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Danezar 668 days ago

It is time for Mo'unga to take control of the All Blacks Backline. His passing, defensive and kicking game made the difference. When he's on, Havili is dangerous. Now we know when Richie plays, Reiko and Caleb are dangerous. The combination of our Crusaders and Blues in the backs is immense. Beauden Barrett is expendable. He can't deliver a long pass. He has one of the fastest centres in the world and one of strongest wingers but he cant use them. Saw it with the Blues. He still believes in his flat attacking game and his short kicks for his outsides. That is now predictable. It worked in 2016 but not anymore. He needs to go to Japan and bring in Perofeta and Reuben Love.

r
ross 669 days ago

Great analysis Nick. Still think the ABs are missing a trick in the midfield. At least the pack had their grunt back. The team played much better, and clearly improved as a front 8 in all respects, which of course makes it easier on 10. Richie made some great passes but the team also had the bounce of the ball in that game.

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Sam T 669 days ago

Following the announcement of Foster's retention as coach and elevation of Schmidt to attack coach, I wonder if we'll see a change in selection approach picking a specialist 8 and 6 and either Savea or Cane but not both. That may also mean a change in skipper, but it's not in the best interests of the team if a better player misses out because the incumbent is the captain.

A trio of Cullen Grace, Ardie Savea and Shannon Frizzell at once provides the team with increased lineout strength on attack and defence, hard carrying and cleaning plus speed and skill on the edge.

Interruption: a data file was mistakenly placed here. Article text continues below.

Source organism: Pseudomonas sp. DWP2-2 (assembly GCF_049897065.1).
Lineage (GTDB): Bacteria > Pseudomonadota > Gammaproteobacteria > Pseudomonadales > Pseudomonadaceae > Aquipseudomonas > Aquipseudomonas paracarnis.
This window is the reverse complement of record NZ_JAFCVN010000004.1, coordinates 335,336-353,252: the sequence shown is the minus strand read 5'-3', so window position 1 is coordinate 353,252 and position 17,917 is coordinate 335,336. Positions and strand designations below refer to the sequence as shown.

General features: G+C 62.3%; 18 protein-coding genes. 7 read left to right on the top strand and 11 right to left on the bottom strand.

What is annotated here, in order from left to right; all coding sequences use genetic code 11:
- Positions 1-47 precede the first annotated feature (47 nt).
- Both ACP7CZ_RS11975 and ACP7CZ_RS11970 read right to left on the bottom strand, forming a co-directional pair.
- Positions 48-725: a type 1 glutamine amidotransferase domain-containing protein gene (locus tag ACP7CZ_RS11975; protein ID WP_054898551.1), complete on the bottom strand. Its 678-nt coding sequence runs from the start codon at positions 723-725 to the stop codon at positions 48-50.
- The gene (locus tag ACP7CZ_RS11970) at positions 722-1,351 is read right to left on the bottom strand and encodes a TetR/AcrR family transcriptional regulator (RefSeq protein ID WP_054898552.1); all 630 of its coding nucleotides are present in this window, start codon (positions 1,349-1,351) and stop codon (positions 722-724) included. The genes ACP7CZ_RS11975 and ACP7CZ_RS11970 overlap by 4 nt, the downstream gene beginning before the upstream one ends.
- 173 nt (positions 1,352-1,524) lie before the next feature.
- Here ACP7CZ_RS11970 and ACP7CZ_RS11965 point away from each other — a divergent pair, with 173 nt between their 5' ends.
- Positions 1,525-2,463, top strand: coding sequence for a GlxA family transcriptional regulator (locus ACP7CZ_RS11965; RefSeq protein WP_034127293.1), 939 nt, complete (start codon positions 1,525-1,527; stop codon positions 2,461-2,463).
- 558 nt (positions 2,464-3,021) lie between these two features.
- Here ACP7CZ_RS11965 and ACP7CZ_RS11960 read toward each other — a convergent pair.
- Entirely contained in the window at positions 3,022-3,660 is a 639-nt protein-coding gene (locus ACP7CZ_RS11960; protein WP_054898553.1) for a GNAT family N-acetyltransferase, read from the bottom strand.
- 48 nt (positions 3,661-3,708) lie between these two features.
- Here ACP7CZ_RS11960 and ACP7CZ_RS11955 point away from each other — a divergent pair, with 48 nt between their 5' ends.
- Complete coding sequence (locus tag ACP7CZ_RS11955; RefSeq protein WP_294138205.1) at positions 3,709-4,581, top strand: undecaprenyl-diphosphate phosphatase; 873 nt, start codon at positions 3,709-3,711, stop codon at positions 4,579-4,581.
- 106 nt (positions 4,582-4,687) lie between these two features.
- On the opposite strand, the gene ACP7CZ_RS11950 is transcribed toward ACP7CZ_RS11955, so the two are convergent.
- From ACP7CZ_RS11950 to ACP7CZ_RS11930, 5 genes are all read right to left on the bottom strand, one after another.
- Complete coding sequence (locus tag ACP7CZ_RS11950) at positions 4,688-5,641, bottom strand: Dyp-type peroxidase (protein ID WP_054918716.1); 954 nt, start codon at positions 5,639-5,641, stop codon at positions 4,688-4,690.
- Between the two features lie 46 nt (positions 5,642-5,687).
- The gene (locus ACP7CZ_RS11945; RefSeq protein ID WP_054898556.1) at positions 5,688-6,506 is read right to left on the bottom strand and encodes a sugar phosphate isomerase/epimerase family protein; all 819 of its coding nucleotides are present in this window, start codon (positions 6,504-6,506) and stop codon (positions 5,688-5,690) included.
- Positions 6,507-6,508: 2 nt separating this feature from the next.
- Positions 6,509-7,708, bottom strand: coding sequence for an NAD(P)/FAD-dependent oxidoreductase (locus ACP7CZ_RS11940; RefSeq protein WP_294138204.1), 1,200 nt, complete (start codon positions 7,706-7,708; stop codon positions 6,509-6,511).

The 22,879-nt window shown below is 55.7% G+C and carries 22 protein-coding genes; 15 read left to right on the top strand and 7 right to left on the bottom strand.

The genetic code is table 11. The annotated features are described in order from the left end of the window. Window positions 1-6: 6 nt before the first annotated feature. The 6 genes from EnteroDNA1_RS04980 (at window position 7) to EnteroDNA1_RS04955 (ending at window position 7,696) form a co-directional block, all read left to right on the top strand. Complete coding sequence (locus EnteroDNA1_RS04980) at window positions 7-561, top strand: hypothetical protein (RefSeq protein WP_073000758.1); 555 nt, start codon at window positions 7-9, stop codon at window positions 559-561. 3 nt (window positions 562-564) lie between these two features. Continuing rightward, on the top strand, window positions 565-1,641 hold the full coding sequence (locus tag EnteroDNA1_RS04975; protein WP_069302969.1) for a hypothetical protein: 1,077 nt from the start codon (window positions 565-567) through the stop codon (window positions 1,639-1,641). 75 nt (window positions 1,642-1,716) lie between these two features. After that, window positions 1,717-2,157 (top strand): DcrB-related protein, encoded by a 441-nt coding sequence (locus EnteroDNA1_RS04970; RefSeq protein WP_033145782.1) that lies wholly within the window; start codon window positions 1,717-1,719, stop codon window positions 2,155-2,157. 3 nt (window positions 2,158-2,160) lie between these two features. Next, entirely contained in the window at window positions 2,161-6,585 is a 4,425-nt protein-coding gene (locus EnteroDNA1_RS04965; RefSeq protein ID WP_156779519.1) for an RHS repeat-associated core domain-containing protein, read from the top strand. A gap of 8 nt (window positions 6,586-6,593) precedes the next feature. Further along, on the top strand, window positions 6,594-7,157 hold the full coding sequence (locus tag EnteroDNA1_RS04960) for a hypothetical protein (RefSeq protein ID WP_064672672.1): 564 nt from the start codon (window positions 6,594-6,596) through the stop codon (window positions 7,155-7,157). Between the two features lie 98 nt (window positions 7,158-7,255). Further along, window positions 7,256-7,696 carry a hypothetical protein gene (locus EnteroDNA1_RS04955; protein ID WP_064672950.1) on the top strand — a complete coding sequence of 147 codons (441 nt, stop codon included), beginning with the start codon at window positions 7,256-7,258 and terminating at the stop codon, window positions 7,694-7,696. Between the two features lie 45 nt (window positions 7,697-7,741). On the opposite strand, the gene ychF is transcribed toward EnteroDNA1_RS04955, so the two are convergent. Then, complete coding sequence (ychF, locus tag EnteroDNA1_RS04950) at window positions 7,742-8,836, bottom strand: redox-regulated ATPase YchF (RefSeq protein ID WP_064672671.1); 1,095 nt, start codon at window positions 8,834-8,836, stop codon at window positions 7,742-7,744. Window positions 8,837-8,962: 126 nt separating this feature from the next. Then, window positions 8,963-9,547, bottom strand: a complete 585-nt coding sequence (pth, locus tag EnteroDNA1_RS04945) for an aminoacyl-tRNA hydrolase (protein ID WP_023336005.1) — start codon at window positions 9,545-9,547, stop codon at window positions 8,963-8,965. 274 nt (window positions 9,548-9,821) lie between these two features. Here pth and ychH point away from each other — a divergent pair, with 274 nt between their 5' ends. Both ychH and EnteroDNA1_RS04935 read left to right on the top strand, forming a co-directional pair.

We've never seen the best of Mo'unga at test level but that could be attributed to a gameplan that didn't play to his strengths. After Ellis park I'd be loathe to see Mo'unga "rested" against Argentina. Pick and stick with him, build his confidence and reap the rewards. It was significant he took on the added responsibility of goal kicking despite Jordie starting.

Beauden will have to bide his time and fight his way back in, which is how it should be. Internal competition should bring out the best in class players.

If Ioane is persisted at centre, with Schmidt's reputation for designing strike plays from first phase, we may finally see the team exploiting his natural speed in the midfield. I still feel he's at his most damaging on the wing.

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Highlander 669 days ago

Good vid examples Nick, thanks
Surely they can't go backwards in structure after delivering that performance.......can they?
Not sure I like designated 1-3-3-1 we saw unfold with Ardie often as wide as he was, but as you cleary demonstrate, it worked.
Interesting to note that in Fosters search for width and speed he selected a runner at 10 and 6, when the answer to freeing the team up was a passer and kicker at 10 and a bulldozer at 6.

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Greg 669 days ago

Fine analysis, Nick. Frizzell made a huge difference, and I agree with Matt that Barrett is No. 6 cover, once Retallick is back. And maybe Akira Ioane can be used at 8 when Ardie needs a break, or No. 6 if we're playing a 3rd tier nation. But that's it, we've got our No. 6 options sorted, please let's not muddy the waters with the likes of Grace and Sowakula. Fozzie's main problem now is how he curates removing Sam Cane from starting No. 7 - Papili'i is so much more powerful in the tackle, over the ball and on the carry. What a magnificent and fearsome trio he and Savea and Frizzell/Barrett would make!

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Matt 669 days ago

Excellent article.
We’ve really missed that physical presence at 6 since Kaino left and I’m glad Frizell made a good fist of it. Was really impressed with Scooter Barrett in the 6 jersey against the irish too. Ioane can feature against the less dominant opposing forward packs or as a replacement for Ardie in the 8 jersey but we definitely need that Frizell/Barrett option through the middle. Maybe Sowakula and Grace could occupy that role too.

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EnerJon 669 days ago

That double pump was exquisite... that Mo'unga was able to generate such an accurate pass in the teeth of the defence with such a short passing action! Never seen Barrett do that.

And real interesting RE Sam Cane, a positional change to... accommodate the captain after last week, even though as you've mentioned other opensides might do even better :P